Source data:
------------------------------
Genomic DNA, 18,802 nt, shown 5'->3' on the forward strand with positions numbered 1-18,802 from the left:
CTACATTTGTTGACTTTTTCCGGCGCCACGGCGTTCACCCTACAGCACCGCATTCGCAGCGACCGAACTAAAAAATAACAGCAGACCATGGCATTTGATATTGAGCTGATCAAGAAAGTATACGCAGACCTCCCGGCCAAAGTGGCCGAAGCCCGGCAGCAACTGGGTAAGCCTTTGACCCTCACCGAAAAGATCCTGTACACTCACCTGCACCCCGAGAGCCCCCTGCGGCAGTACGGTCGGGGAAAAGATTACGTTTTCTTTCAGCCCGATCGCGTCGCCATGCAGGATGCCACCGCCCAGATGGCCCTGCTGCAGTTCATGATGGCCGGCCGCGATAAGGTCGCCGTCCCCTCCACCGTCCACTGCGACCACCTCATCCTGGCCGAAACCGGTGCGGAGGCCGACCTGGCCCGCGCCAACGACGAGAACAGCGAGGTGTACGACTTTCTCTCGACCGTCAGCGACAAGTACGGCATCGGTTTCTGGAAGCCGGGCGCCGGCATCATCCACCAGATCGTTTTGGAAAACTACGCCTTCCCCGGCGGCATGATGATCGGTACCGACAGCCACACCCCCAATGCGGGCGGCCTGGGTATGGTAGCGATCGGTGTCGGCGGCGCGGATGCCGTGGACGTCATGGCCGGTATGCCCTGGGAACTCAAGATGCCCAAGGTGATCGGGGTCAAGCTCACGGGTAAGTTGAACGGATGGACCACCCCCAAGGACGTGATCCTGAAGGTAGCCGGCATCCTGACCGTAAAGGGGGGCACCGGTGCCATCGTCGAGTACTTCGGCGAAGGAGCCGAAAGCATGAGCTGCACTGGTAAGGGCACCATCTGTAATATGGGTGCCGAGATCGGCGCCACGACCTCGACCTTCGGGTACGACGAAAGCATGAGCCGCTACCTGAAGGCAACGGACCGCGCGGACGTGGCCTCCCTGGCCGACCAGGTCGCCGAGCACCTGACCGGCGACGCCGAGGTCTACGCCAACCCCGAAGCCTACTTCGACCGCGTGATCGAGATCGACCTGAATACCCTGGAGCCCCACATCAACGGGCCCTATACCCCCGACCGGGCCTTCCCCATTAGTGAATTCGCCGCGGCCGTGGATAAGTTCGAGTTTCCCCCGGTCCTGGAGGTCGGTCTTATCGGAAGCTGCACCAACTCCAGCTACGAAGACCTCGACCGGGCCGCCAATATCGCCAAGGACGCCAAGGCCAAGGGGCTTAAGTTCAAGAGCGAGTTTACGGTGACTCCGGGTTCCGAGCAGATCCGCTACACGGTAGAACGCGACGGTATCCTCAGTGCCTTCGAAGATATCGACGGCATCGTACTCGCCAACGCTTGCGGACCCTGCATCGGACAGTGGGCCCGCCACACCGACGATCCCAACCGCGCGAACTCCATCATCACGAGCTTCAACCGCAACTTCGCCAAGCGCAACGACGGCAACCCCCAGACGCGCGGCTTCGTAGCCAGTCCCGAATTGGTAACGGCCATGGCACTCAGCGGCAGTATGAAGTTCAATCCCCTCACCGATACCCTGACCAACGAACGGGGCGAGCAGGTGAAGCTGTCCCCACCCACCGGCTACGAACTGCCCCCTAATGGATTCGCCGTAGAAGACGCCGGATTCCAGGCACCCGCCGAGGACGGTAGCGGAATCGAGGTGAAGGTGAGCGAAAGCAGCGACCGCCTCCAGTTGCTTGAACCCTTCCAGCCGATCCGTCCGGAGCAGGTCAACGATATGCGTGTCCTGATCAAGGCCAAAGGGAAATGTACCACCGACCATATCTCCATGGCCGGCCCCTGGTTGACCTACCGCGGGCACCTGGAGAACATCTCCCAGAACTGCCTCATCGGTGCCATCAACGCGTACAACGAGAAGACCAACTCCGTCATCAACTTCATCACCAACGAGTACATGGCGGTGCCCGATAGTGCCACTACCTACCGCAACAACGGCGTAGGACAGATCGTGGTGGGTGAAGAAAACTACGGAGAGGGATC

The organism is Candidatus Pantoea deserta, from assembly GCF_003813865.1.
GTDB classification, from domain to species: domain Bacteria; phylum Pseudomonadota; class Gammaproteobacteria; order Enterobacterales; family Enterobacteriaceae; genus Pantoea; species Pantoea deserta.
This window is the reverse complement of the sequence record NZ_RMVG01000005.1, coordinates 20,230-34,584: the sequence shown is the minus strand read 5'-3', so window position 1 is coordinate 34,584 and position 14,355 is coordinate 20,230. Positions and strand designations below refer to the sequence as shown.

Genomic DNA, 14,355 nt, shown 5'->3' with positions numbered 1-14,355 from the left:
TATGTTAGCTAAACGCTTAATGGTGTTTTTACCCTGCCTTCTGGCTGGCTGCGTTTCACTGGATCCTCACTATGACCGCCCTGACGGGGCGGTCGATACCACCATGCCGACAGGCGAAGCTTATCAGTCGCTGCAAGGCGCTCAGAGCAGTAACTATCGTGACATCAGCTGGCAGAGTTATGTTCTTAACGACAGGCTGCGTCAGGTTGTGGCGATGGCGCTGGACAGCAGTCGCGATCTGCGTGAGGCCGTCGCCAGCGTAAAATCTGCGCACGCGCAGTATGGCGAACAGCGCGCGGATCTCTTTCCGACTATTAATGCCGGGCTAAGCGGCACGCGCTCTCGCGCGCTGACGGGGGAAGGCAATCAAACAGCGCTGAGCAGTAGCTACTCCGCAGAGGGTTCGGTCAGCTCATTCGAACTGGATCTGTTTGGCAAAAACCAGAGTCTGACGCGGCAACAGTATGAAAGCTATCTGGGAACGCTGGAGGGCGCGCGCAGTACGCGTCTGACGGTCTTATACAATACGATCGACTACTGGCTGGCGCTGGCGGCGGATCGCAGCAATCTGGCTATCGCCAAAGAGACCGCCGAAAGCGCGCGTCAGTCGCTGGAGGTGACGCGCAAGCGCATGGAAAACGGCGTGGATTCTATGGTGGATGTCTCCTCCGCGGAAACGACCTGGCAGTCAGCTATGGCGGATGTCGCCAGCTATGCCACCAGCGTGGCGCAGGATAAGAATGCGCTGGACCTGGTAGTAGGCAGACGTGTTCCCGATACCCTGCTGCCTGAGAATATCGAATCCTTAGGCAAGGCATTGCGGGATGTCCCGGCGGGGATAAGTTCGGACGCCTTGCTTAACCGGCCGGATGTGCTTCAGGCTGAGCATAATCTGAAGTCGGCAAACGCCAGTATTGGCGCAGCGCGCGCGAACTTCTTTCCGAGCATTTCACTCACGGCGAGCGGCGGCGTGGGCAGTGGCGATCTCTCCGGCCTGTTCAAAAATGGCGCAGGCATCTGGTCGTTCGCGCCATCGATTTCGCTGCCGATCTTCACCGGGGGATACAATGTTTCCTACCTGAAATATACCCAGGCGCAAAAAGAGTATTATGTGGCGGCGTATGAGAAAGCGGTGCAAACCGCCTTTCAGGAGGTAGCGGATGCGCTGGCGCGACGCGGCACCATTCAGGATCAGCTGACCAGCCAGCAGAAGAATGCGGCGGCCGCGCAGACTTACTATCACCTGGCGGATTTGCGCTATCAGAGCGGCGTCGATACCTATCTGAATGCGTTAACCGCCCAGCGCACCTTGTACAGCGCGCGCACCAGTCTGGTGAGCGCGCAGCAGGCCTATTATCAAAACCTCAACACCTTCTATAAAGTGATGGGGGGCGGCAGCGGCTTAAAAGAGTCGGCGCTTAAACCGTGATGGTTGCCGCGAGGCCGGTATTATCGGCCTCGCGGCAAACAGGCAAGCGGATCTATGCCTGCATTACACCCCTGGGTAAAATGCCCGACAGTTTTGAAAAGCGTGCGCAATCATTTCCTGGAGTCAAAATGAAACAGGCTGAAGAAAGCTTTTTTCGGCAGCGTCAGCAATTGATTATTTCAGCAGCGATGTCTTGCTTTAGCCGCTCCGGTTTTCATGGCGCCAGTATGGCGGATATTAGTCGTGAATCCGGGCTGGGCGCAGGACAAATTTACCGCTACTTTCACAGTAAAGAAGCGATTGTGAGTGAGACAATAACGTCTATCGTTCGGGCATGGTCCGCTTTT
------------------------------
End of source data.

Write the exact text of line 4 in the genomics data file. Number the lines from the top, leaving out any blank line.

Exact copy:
GTDB classification, from domain to species: domain Bacteria; phylum Pseudomonadota; class Gammaproteobacteria; order Enterobacterales; family Enterobacteriaceae; genus Pantoea; species Pantoea deserta.